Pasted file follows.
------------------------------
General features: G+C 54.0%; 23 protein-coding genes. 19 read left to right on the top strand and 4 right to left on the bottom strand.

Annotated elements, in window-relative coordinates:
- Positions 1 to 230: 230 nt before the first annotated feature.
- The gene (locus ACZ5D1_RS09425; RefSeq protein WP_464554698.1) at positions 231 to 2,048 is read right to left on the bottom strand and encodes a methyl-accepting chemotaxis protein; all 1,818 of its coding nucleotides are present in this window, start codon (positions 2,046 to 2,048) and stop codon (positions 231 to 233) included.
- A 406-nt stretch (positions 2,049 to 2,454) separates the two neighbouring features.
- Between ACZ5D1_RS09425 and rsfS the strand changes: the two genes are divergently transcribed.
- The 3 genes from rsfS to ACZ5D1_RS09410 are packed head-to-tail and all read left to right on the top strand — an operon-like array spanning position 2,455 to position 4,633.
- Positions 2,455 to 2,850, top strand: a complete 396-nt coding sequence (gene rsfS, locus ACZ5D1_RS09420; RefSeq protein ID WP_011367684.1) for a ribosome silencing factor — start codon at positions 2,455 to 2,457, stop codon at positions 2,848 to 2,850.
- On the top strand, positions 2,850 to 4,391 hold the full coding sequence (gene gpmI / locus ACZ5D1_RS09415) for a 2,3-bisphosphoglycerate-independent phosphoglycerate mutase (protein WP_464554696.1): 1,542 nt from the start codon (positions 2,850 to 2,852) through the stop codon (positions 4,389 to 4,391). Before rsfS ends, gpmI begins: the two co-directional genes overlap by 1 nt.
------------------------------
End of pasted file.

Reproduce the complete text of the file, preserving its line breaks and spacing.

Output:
General features: G+C 54.0%; 23 protein-coding genes. 19 read left to right on the top strand and 4 right to left on the bottom strand.

Annotated elements, in window-relative coordinates:
- Positions 1 to 230: 230 nt before the first annotated feature.
- The gene (locus ACZ5D1_RS09425; RefSeq protein WP_464554698.1) at positions 231 to 2,048 is read right to left on the bottom strand and encodes a methyl-accepting chemotaxis protein; all 1,818 of its coding nucleotides are present in this window, start codon (positions 2,046 to 2,048) and stop codon (positions 231 to 233) included.
- A 406-nt stretch (positions 2,049 to 2,454) separates the two neighbouring features.
- Between ACZ5D1_RS09425 and rsfS the strand changes: the two genes are divergently transcribed.
- The 3 genes from rsfS to ACZ5D1_RS09410 are packed head-to-tail and all read left to right on the top strand — an operon-like array spanning position 2,455 to position 4,633.
- Positions 2,455 to 2,850, top strand: a complete 396-nt coding sequence (gene rsfS, locus ACZ5D1_RS09420; RefSeq protein ID WP_011367684.1) for a ribosome silencing factor — start codon at positions 2,455 to 2,457, stop codon at positions 2,848 to 2,850.
- On the top strand, positions 2,850 to 4,391 hold the full coding sequence (gene gpmI / locus ACZ5D1_RS09415) for a 2,3-bisphosphoglycerate-independent phosphoglycerate mutase (protein WP_464554696.1): 1,542 nt from the start codon (positions 2,850 to 2,852) through the stop codon (positions 4,389 to 4,391). Before rsfS ends, gpmI begins: the two co-directional genes overlap by 1 nt.